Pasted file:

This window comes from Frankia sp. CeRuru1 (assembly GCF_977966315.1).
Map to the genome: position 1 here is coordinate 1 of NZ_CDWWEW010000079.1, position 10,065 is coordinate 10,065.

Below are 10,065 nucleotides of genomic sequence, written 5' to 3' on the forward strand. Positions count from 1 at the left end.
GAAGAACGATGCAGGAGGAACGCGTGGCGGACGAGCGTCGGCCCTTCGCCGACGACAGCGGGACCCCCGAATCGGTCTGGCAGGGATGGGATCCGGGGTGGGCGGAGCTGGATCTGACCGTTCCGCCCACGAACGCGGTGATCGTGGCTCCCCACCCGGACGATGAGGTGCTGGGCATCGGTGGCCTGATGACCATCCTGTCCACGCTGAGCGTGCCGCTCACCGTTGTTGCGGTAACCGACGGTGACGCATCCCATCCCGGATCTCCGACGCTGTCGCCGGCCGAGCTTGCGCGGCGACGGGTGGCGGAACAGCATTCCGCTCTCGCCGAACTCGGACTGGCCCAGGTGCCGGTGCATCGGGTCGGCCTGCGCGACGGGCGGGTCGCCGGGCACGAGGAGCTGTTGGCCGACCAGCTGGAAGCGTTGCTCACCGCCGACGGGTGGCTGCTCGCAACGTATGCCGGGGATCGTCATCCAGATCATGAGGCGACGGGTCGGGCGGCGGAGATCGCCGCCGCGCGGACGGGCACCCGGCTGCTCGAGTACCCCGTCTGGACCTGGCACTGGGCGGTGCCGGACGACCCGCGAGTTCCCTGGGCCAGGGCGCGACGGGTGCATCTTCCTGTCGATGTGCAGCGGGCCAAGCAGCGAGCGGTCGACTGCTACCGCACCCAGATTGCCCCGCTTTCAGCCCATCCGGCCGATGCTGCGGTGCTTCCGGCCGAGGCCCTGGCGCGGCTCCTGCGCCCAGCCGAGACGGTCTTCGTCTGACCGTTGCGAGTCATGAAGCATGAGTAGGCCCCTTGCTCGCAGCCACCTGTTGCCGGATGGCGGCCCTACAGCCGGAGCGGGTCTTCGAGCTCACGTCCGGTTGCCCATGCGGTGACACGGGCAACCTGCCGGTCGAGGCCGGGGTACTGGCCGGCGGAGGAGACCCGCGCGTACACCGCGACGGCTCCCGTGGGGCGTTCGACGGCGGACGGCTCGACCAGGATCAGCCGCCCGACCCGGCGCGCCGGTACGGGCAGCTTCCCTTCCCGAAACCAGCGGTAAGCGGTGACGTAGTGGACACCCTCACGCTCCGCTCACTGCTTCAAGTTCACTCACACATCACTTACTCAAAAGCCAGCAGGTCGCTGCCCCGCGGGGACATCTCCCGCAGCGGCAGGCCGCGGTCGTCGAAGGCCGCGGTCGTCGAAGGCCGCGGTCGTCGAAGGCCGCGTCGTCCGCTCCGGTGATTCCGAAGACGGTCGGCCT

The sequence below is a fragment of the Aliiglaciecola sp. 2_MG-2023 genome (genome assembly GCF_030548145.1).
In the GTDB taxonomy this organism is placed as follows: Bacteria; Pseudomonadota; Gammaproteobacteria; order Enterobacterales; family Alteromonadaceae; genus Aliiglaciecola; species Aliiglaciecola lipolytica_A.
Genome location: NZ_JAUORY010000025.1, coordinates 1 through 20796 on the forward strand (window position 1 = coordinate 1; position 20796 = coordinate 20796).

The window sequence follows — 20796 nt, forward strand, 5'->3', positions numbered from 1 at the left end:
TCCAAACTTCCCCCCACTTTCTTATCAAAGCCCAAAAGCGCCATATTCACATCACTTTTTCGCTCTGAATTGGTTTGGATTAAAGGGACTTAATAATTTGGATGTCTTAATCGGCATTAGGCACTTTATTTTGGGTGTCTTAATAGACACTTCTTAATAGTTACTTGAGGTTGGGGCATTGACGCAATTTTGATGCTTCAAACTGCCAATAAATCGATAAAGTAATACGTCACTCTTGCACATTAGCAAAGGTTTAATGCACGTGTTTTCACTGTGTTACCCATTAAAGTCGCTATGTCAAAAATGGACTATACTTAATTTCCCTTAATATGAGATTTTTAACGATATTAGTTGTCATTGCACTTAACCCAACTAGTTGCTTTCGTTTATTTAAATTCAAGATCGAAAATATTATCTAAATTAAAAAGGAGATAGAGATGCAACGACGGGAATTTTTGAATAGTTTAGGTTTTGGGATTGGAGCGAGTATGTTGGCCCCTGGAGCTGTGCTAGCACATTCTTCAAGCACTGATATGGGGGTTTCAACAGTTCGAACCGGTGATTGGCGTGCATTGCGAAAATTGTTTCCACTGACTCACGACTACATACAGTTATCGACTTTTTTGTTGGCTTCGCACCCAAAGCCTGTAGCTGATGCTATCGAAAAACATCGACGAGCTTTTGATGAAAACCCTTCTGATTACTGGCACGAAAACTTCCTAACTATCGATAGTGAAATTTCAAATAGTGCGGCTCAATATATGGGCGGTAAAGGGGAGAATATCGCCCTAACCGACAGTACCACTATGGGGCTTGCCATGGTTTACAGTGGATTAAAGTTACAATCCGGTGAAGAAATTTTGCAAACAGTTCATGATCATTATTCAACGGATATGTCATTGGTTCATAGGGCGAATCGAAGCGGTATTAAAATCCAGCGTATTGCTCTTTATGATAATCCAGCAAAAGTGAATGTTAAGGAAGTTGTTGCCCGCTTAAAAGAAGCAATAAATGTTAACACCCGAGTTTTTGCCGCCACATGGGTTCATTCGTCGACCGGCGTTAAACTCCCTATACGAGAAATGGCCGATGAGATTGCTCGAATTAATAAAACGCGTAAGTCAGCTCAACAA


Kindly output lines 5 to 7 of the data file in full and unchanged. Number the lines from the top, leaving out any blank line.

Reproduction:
The sequence below is a fragment of the Aliiglaciecola sp. 2_MG-2023 genome (genome assembly GCF_030548145.1).
In the GTDB taxonomy this organism is placed as follows: Bacteria; Pseudomonadota; Gammaproteobacteria; order Enterobacterales; family Alteromonadaceae; genus Aliiglaciecola; species Aliiglaciecola lipolytica_A.
Genome location: NZ_JAUORY010000025.1, coordinates 1 through 20796 on the forward strand (window position 1 = coordinate 1; position 20796 = coordinate 20796).